Tomas thinks about a planet where people from earth would go to be born again. They would be born with all the knowledge and experience from their life on earth, and then they would go on to a third planet, and a fourth, and so on. That was eternal return to Tomas, and that was how he thought of optimism and pessimism. Optimism was thinking that life on planet number five would be peaceful; pessimism was thinking it would still be bloody.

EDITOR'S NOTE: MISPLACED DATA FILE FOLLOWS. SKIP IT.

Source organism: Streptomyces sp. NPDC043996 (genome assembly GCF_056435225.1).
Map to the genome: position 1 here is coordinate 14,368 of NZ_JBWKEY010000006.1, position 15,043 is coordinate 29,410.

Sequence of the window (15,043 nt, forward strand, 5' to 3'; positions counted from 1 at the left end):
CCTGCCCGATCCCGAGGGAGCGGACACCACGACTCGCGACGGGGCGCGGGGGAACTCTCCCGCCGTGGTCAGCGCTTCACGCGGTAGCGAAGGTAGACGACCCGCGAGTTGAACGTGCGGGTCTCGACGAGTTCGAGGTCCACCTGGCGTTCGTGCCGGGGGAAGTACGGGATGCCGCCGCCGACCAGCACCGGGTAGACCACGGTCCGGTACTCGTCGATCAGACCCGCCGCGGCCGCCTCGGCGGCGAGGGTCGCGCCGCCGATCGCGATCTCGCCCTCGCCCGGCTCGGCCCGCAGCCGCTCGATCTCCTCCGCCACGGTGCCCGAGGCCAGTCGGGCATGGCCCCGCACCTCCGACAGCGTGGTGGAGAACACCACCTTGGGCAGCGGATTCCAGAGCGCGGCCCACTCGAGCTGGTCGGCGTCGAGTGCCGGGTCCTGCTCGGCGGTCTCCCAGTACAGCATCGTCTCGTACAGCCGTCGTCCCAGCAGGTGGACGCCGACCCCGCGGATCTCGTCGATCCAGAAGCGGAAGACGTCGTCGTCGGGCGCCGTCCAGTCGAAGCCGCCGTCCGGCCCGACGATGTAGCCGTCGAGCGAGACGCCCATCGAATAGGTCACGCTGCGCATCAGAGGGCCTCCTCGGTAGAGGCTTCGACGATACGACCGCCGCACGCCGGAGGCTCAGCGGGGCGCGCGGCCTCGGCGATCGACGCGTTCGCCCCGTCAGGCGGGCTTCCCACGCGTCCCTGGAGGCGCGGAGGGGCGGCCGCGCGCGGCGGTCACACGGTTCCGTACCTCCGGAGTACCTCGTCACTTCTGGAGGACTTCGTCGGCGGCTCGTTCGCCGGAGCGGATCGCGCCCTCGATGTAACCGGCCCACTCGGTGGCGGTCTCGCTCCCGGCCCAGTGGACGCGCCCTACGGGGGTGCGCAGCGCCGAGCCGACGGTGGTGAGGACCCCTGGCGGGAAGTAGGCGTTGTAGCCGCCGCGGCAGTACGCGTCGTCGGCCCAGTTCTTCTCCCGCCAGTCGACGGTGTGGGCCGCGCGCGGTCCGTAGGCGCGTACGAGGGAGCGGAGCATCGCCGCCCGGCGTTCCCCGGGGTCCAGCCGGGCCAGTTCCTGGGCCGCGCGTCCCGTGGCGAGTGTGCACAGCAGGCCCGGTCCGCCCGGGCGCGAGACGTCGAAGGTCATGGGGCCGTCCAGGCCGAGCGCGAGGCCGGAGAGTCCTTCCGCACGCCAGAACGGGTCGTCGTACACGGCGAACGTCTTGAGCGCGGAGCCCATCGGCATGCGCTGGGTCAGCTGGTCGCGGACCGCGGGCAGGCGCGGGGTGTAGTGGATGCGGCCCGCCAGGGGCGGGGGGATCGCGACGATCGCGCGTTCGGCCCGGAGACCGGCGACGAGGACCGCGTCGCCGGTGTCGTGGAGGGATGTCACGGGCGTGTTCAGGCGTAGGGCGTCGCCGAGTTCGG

The narrator implied earlier through his reference to Robespierre and the French Revolution that humankind’s atrocities are proof of the nonexistence of eternal return, but here Tomas suggests this isn’t necessarily true. Thinking that life on planet number five would still be bloody implies that humankind would continue to commit atrocities knowing full well what they were doing was wrong, which suggests it is human nature to behave in such unspeakable ways—whether or not life repeats.